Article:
Dongle War

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Dongle War
Number 39
Broadcast Date October 9, 2014
Episode Length 1:03:39
Hosts Brian Brushwood, Tom Merritt

Why Comcast is almost giving you what you want and driving out competition at the same time. And why Chromecast is winning the dongle war!

Guest

  • None

Opening Video

Primary Target

The Weinstein Company and Netflix will produce Crouching Tiger, Hidden Dragon: The Green Legend- It will arrive on Netflix the same time as in IMAX theaters - August 28, 2015
Regal, AMC, Carmike and Cinemark, Cineplex and Cineworld have all stated they don't plan to screen Crouching Tiger, Hidden Dragon: The Green Legend on their IMAX screen. IMAX screens in China are still in!
Adam Sandler will produced and star in 4 films for Netflix.
Sandler’s films are among the most popular on Netflix
First one could be as soon as 2015

Signals Intelligence

Oklahoma comapny BTC Broadband dropped TV service for its 420 subscribers because of the expense.
Bills would rise from $60 to $130
National Cable Television Cooperative negotiates on behalf of small cablecos. but also todl the WSJ “small companies "representing about 53,000 customers have shut off cable-TV services or gone out of business" since 2008”
Meanwhile Comcast has X1 a service that is just a hair’s breadth from being Internet-only cable
Full TV lineup on any connected screen in their home, and they can download any programs recorded on their cloud DVR to a gadget to watch them outside the home too.
X1 is in 8 cities

Gear Up

App Annie analytics firms analyzed aps associated with connected devices and ranked Chromecast app Number 1 (followed by Fitbit, DirectTV, HP eprint).
Parks Associates survey 10,000 broadband heads of household
Which Internet connected device used most 1. Game Console 44%, 2. SmartTV 3. DVR/Streaming Media Player 4. Blu-ray player 5. Chromecast

Front Lines

Information on applicable refunds will be emailed to current customers and posted on October 10. Verizon look slike they may be pursuing a TV over LTE service which may or may not be the same as the OnCue service.
The Post says ad executives would cheer the move as too many ads frustrates users and makes ads less effective. Hulu has been showing users more than 80 ads per month, compared to 32 on YouTube.
It lets you fling video, websites and other content from Firefox, Chrome and supporting apps. It’s a completely open platform that’s compatible with the Chromecast API. It will sell for $25 this February.
Adds new features and tweaks to Netflix.com, letting you filter its recommendations, remove spoilers, use keyboard shortcuts, and more.
If you're not a subscriber to Plex Pass you'll be able to buy the Xbox app.

Under Surveillance

Set in 2050 with Kong as mankind’s only hope against robot dinosaurs. Full-length film comes in 2016 followed by 12 half-hour episodes.

On our Radar

Dispatches From The Front

Hey Brian. Hey Tom. Sorry it took so long to become yall's boss. I've been listening since the beginning of FrameRate. Anyway, Brian, I am a 6th grade science teacher up in Taylor (about 16 miles east of Round Rock). If you're ever in the area and want some Louie Mueller BBQ, hit me up; I owe you some! Also, if you've ever got a free day and feel like doing magic for some 11 year olds, Taylor Middle School would be a great place to do it . . .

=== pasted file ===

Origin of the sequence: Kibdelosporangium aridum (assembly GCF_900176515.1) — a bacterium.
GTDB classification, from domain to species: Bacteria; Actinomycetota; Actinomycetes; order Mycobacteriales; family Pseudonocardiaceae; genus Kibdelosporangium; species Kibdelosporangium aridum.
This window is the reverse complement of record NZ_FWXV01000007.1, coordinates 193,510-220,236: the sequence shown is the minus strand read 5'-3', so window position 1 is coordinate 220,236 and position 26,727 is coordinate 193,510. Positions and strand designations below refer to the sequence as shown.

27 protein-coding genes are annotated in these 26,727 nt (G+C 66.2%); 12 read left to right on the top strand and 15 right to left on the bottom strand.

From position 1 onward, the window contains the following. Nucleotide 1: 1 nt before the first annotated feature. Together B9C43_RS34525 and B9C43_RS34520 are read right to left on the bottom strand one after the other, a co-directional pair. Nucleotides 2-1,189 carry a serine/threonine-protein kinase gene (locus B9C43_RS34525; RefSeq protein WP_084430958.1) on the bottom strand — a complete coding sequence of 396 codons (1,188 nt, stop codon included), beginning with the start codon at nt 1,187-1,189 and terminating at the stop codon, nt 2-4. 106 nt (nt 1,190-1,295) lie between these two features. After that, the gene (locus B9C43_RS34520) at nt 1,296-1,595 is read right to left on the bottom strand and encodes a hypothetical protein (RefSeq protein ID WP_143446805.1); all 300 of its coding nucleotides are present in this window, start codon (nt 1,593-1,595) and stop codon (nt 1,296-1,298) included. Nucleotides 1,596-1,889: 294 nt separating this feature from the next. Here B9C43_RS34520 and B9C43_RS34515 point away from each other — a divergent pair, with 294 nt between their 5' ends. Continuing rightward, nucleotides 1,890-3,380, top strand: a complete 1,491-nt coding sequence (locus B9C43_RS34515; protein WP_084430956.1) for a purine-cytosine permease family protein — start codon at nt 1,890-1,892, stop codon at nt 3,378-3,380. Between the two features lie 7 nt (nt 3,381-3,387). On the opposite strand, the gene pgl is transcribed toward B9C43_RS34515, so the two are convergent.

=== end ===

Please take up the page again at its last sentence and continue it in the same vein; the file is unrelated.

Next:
Anyway, I real question:
You guys have talked about the Netflix problem of not being able to decide what to watch. One solution I've heard is for Netflix to have a station that would automatically pick something it thinks you will like and play it for you, kinda like Pandora.
But here's a different solution I don't think I've heard anyone suggest:
I don't want a personalized station just for me. I want to watch something I know that thousands, or millions, of other people are watching at the same time. What if Netflix had genre specific stations that showed the same thing to EVERYBODY at the same time. It would be great to tune to the Netflix Sci-Fi station and catch a show or movie I know nothing about right in the middle, like we always used to. If I like it, then I could tweet out 'hey, check out what's on Netflix Sci-Fi right now'.
Any thoughts?
Andy



My Amazon Prime subscription just renewed and was the first time at the $99 rate. I use prime for so much, the $99 didn't bother me at all. But, it got a question in my mind regarding Amazon bundling everything and their dog under the "Prime" umbrella.
If you had to choose just one, Netflix or Amazon Prime, which would it be?
To me, although I watch Netflix much more than Amazon Prime right now, the choice would absolutely be Amazon. There is just too much other value to be had there.
Just a question I thought might be interesting.
Louis



Thought I'd write in and tell you guys what happened to me the other day. My friend sent me a link to a youtube video the other day, and I decided to Chromecast it to my TV. I turn on the TV and a preroll ad starts playing... and then another, and then another! I was so confused, because you usually only get one ad before a youtube video.
All of a sudden I realized my chromecast hadn't switched the input for me, and my TV was displaying the signal from my OTA antenna...
Oh, right... this is how people used to watch TV!
Sincerely,
Sam a Cord-Never
P.S. Transparent on Amazon Instant is one of the best TV shows I've seen all year, thanks for the recommendation.



YouTube

Links



Preceded by:
"Tony Stark in a Cubicle"
Dongle War
Followed by:
"I love you for the conditions we are in"